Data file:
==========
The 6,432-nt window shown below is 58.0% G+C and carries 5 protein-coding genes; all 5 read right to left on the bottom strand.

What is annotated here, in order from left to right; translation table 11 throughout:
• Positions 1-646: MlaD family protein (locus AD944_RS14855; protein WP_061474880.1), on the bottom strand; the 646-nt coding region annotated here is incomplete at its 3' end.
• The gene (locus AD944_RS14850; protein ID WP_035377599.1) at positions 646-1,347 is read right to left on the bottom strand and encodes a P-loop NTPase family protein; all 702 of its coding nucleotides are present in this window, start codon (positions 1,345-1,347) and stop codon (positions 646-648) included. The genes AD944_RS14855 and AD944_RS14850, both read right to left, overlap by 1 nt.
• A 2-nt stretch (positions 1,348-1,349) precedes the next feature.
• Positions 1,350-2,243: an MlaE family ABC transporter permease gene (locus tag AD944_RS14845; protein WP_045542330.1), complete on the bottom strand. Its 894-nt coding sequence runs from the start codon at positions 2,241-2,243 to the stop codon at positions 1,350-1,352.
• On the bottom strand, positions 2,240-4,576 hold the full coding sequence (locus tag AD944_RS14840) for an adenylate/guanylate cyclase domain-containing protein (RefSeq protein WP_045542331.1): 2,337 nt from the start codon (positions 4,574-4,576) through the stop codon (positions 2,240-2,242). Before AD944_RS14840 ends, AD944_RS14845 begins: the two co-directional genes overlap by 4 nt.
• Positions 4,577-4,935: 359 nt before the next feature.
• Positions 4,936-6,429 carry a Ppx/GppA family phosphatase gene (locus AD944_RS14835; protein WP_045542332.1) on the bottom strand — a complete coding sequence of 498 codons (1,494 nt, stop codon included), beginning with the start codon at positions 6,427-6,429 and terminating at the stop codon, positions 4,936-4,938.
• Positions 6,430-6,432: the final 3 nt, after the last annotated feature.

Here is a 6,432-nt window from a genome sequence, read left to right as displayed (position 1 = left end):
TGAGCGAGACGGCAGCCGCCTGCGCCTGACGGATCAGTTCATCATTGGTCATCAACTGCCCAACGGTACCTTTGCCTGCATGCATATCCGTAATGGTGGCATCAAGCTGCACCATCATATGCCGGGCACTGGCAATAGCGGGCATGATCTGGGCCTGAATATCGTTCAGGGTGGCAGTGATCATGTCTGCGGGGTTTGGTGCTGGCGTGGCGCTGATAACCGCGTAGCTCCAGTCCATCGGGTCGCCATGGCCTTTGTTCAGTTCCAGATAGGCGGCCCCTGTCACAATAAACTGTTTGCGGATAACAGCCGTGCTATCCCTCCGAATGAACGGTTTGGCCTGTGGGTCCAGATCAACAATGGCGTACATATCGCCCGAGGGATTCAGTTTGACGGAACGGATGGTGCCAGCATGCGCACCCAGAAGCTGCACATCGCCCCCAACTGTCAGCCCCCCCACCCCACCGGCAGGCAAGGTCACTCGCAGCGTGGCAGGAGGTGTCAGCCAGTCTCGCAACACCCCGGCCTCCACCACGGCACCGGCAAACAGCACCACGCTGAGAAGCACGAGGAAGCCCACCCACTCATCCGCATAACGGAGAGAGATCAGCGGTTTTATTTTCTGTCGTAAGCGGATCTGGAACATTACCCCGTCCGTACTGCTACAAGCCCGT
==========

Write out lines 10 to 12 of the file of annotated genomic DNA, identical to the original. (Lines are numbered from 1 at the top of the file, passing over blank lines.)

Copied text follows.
• Positions 6,430-6,432: the final 3 nt, after the last annotated feature.

Here is a 6,432-nt window from a genome sequence, read left to right as displayed (position 1 = left end):
TGAGCGAGACGGCAGCCGCCTGCGCCTGACGGATCAGTTCATCATTGGTCATCAACTGCCCAACGGTACCTTTGCCTGCATGCATATCCGTAATGGTGGCATCAAGCTGCACCATCATATGCCGGGCACTGGCAATAGCGGGCATGATCTGGGCCTGAATATCGTTCAGGGTGGCAGTGATCATGTCTGCGGGGTTTGGTGCTGGCGTGGCGCTGATAACCGCGTAGCTCCAGTCCATCGGGTCGCCATGGCCTTTGTTCAGTTCCAGATAGGCGGCCCCTGTCACAATAAACTGTTTGCGGATAACAGCCGTGCTATCCCTCCGAATGAACGGTTTGGCCTGTGGGTCCAGATCAACAATGGCGTACATATCGCCCGAGGGATTCAGTTTGACGGAACGGATGGTGCCAGCATGCGCACCCAGAAGCTGCACATCGCCCCCAACTGTCAGCCCCCCCACCCCACCGGCAGGCAAGGTCACTCGCAGCGTGGCAGGAGGTGTCAGCCAGTCTCGCAACACCCCGGCCTCCACCACGGCACCGGCAAACAGCACCACGCTGAGAAGCACGAGGAAGCCCACCCACTCATCCGCATAACGGAGAGAGATCAGCGGTTTTATTTTCTGTCGTAAGCGGATCTGGAACATTACCCCGTCCGTACTGCTACAAGCCCGT